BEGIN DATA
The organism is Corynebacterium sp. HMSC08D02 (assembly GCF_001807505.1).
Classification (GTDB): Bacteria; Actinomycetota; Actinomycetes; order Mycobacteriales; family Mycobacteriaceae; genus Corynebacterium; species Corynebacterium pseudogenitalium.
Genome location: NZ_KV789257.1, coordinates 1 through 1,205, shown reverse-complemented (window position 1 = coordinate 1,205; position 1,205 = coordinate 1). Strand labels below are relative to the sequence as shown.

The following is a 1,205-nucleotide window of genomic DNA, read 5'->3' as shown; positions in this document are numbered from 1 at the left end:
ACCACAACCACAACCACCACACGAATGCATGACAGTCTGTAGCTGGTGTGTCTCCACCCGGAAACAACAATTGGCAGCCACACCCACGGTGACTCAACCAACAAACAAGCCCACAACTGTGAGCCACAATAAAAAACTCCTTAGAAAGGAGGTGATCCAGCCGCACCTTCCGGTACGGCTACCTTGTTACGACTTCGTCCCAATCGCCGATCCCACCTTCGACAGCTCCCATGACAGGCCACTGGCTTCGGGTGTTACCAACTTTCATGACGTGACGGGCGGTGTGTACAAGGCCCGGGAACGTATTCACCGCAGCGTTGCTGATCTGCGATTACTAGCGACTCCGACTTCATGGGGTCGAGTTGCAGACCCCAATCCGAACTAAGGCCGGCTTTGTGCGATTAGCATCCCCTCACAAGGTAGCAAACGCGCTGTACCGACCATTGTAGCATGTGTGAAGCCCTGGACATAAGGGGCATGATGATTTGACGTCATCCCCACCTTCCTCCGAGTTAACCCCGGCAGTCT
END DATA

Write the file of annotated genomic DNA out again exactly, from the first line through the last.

The organism is Corynebacterium sp. HMSC08D02 (assembly GCF_001807505.1).
Classification (GTDB): Bacteria; Actinomycetota; Actinomycetes; order Mycobacteriales; family Mycobacteriaceae; genus Corynebacterium; species Corynebacterium pseudogenitalium.
Genome location: NZ_KV789257.1, coordinates 1 through 1,205, shown reverse-complemented (window position 1 = coordinate 1,205; position 1,205 = coordinate 1). Strand labels below are relative to the sequence as shown.

The following is a 1,205-nucleotide window of genomic DNA, read 5'->3' as shown; positions in this document are numbered from 1 at the left end:
ACCACAACCACAACCACCACACGAATGCATGACAGTCTGTAGCTGGTGTGTCTCCACCCGGAAACAACAATTGGCAGCCACACCCACGGTGACTCAACCAACAAACAAGCCCACAACTGTGAGCCACAATAAAAAACTCCTTAGAAAGGAGGTGATCCAGCCGCACCTTCCGGTACGGCTACCTTGTTACGACTTCGTCCCAATCGCCGATCCCACCTTCGACAGCTCCCATGACAGGCCACTGGCTTCGGGTGTTACCAACTTTCATGACGTGACGGGCGGTGTGTACAAGGCCCGGGAACGTATTCACCGCAGCGTTGCTGATCTGCGATTACTAGCGACTCCGACTTCATGGGGTCGAGTTGCAGACCCCAATCCGAACTAAGGCCGGCTTTGTGCGATTAGCATCCCCTCACAAGGTAGCAAACGCGCTGTACCGACCATTGTAGCATGTGTGAAGCCCTGGACATAAGGGGCATGATGATTTGACGTCATCCCCACCTTCCTCCGAGTTAACCCCGGCAGTCT